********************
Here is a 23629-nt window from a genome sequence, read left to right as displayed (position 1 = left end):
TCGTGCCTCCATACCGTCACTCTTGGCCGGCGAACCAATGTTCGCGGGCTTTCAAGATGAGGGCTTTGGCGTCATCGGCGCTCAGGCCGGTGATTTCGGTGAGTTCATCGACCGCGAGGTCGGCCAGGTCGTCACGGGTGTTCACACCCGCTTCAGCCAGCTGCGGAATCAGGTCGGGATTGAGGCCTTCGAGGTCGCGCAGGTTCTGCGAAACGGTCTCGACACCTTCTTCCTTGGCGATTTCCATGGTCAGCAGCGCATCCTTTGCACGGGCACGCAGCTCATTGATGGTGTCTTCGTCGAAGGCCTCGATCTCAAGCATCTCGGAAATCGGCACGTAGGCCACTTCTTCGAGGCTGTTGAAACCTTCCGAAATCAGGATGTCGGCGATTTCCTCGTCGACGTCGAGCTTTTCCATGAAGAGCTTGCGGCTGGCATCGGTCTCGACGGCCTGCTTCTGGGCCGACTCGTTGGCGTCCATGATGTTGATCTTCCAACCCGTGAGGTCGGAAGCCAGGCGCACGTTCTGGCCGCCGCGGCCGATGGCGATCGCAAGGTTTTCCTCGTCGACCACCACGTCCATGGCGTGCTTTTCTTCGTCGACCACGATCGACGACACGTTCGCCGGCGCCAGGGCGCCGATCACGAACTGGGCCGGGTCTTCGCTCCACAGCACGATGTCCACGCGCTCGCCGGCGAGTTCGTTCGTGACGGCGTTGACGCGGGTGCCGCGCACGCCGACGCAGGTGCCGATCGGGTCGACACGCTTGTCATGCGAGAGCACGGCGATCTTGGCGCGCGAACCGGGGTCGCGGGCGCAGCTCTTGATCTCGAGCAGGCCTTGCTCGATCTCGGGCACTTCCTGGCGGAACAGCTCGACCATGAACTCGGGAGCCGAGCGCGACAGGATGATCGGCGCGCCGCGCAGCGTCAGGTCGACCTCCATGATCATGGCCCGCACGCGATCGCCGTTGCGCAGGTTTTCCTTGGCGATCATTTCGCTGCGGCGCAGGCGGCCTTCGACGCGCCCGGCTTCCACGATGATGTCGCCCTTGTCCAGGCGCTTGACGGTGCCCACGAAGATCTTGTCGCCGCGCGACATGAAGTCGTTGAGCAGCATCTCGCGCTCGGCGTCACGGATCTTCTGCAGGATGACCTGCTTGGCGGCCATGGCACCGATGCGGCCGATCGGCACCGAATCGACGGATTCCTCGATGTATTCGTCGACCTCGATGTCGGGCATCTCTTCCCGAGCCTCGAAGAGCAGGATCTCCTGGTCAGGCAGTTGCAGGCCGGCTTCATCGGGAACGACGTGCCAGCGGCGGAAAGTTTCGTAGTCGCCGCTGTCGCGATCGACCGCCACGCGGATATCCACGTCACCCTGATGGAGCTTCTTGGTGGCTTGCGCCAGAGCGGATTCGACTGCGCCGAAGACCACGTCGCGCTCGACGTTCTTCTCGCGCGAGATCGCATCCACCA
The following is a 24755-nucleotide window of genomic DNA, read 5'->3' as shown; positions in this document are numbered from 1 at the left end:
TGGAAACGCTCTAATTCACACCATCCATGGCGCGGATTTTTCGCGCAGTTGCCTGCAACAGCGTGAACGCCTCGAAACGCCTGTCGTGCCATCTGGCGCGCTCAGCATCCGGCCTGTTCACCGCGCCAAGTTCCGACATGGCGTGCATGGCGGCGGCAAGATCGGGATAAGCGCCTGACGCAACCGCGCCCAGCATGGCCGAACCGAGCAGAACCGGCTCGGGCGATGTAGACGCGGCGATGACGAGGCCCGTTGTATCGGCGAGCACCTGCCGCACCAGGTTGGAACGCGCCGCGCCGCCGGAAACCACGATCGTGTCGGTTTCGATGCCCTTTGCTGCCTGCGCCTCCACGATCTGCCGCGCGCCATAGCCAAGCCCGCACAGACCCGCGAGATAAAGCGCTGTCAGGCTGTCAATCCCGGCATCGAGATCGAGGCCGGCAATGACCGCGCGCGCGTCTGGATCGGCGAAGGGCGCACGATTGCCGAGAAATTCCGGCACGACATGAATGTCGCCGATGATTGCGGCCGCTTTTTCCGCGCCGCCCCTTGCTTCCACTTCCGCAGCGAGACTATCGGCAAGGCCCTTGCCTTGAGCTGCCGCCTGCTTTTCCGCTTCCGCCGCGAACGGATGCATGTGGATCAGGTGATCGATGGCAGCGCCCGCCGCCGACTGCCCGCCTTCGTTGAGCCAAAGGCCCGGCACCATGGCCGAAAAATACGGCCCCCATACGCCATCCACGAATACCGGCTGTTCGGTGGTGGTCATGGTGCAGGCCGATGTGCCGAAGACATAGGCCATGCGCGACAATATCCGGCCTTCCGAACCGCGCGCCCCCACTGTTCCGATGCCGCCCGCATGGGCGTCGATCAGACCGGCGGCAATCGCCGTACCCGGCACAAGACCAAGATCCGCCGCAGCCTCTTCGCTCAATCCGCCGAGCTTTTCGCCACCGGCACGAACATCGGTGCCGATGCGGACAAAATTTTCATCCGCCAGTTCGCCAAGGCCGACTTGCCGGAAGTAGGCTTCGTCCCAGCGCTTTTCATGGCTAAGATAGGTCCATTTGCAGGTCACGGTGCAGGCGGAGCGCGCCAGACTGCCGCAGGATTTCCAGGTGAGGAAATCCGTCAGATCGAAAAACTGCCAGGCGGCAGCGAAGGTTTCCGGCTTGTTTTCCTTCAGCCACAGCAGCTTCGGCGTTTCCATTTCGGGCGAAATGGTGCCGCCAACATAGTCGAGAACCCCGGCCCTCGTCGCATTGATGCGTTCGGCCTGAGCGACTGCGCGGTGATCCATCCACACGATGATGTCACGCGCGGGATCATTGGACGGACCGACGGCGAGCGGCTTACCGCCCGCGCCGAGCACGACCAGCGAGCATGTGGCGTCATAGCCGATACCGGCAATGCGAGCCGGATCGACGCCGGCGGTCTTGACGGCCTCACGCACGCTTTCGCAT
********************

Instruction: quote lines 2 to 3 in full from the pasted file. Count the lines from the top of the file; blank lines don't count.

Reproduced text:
TCGTGCCTCCATACCGTCACTCTTGGCCGGCGAACCAATGTTCGCGGGCTTTCAAGATGAGGGCTTTGGCGTCATCGGCGCTCAGGCCGGTGATTTCGGTGAGTTCATCGACCGCGAGGTCGGCCAGGTCGTCACGGGTGTTCACACCCGCTTCAGCCAGCTGCGGAATCAGGTCGGGATTGAGGCCTTCGAGGTCGCGCAGGTTCTGCGAAACGGTCTCGACACCTTCTTCCTTGGCGATTTCCATGGTCAGCAGCGCATCCTTTGCACGGGCACGCAGCTCATTGATGGTGTCTTCGTCGAAGGCCTCGATCTCAAGCATCTCGGAAATCGGCACGTAGGCCACTTCTTCGAGGCTGTTGAAACCTTCCGAAATCAGGATGTCGGCGATTTCCTCGTCGACGTCGAGCTTTTCCATGAAGAGCTTGCGGCTGGCATCGGTCTCGACGGCCTGCTTCTGGGCCGACTCGTTGGCGTCCATGATGTTGATCTTCCAACCCGTGAGGTCGGAAGCCAGGCGCACGTTCTGGCCGCCGCGGCCGATGGCGATCGCAAGGTTTTCCTCGTCGACCACCACGTCCATGGCGTGCTTTTCTTCGTCGACCACGATCGACGACACGTTCGCCGGCGCCAGGGCGCCGATCACGAACTGGGCCGGGTCTTCGCTCCACAGCACGATGTCCACGCGCTCGCCGGCGAGTTCGTTCGTGACGGCGTTGACGCGGGTGCCGCGCACGCCGACGCAGGTGCCGATCGGGTCGACACGCTTGTCATGCGAGAGCACGGCGATCTTGGCGCGCGAACCGGGGTCGCGGGCGCAGCTCTTGATCTCGAGCAGGCCTTGCTCGATCTCGGGCACTTCCTGGCGGAACAGCTCGACCATGAACTCGGGAGCCGAGCGCGACAGGATGATCGGCGCGCCGCGCAGCGTCAGGTCGACCTCCATGATCATGGCCCGCACGCGATCGCCGTTGCGCAGGTTTTCCTTGGCGATCATTTCGCTGCGGCGCAGGCGGCCTTCGACGCGCCCGGCTTCCACGATGATGTCGCCCTTGTCCAGGCGCTTGACGGTGCCCACGAAGATCTTGTCGCCGCGCGACATGAAGTCGTTGAGCAGCATCTCGCGCTCGGCGTCACGGATCTTCTGCAGGATGACCTGCTTGGCGGCCATGGCACCGATGCGGCCGATCGGCACCGAATCGACGGATTCCTCGATGTATTCGTCGACCTCGATGTCGGGCATCTCTTCCCGAGCCTCGAAGAGCAGGATCTCCTGGTCAGGCAGTTGCAGGCCGGCTTCATCGGGAACGACGTGCCAGCGGCGGAAAGTTTCGTAGTCGCCGCTGTCGCGATCGACCGCCACGCGGATATCCACGTCACCCTGATGGAGCTTCTTGGTGGCTTGCGCCAGAGCGGATTCGACTGCGCCGAAGACCACGTCGCGCTCGACGTTCTTCTCGCGCGAGATCGCATCCACCA
The following is a 24755-nucleotide window of genomic DNA, read 5'->3' as shown; positions in this document are numbered from 1 at the left end: